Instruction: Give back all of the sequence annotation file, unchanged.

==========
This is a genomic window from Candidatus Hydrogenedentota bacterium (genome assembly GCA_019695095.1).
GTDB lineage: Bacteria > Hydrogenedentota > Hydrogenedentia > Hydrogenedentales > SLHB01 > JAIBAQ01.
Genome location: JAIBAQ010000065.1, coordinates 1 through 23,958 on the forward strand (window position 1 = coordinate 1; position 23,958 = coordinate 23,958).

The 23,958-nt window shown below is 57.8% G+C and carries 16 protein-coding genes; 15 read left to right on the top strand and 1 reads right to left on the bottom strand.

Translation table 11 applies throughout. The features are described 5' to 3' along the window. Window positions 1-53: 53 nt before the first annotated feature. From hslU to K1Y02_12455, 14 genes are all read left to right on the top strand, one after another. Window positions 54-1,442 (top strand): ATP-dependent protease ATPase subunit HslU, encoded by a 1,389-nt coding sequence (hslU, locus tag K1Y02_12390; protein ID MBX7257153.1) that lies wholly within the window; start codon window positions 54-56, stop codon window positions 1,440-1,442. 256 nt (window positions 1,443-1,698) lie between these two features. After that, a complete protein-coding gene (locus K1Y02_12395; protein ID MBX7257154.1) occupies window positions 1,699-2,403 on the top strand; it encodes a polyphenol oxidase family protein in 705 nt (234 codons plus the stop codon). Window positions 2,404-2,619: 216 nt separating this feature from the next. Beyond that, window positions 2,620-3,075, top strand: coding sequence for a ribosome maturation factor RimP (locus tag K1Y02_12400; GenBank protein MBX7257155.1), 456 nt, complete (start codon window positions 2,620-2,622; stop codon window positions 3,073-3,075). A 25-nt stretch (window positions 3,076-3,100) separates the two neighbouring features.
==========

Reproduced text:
This is a genomic window from Candidatus Hydrogenedentota bacterium (genome assembly GCA_019695095.1).
GTDB lineage: Bacteria > Hydrogenedentota > Hydrogenedentia > Hydrogenedentales > SLHB01 > JAIBAQ01.
Genome location: JAIBAQ010000065.1, coordinates 1 through 23,958 on the forward strand (window position 1 = coordinate 1; position 23,958 = coordinate 23,958).

The 23,958-nt window shown below is 57.8% G+C and carries 16 protein-coding genes; 15 read left to right on the top strand and 1 reads right to left on the bottom strand.

Translation table 11 applies throughout. The features are described 5' to 3' along the window. Window positions 1-53: 53 nt before the first annotated feature. From hslU to K1Y02_12455, 14 genes are all read left to right on the top strand, one after another. Window positions 54-1,442 (top strand): ATP-dependent protease ATPase subunit HslU, encoded by a 1,389-nt coding sequence (hslU, locus tag K1Y02_12390; protein ID MBX7257153.1) that lies wholly within the window; start codon window positions 54-56, stop codon window positions 1,440-1,442. 256 nt (window positions 1,443-1,698) lie between these two features. After that, a complete protein-coding gene (locus K1Y02_12395; protein ID MBX7257154.1) occupies window positions 1,699-2,403 on the top strand; it encodes a polyphenol oxidase family protein in 705 nt (234 codons plus the stop codon). Window positions 2,404-2,619: 216 nt separating this feature from the next. Beyond that, window positions 2,620-3,075, top strand: coding sequence for a ribosome maturation factor RimP (locus tag K1Y02_12400; GenBank protein MBX7257155.1), 456 nt, complete (start codon window positions 2,620-2,622; stop codon window positions 3,073-3,075). A 25-nt stretch (window positions 3,076-3,100) separates the two neighbouring features.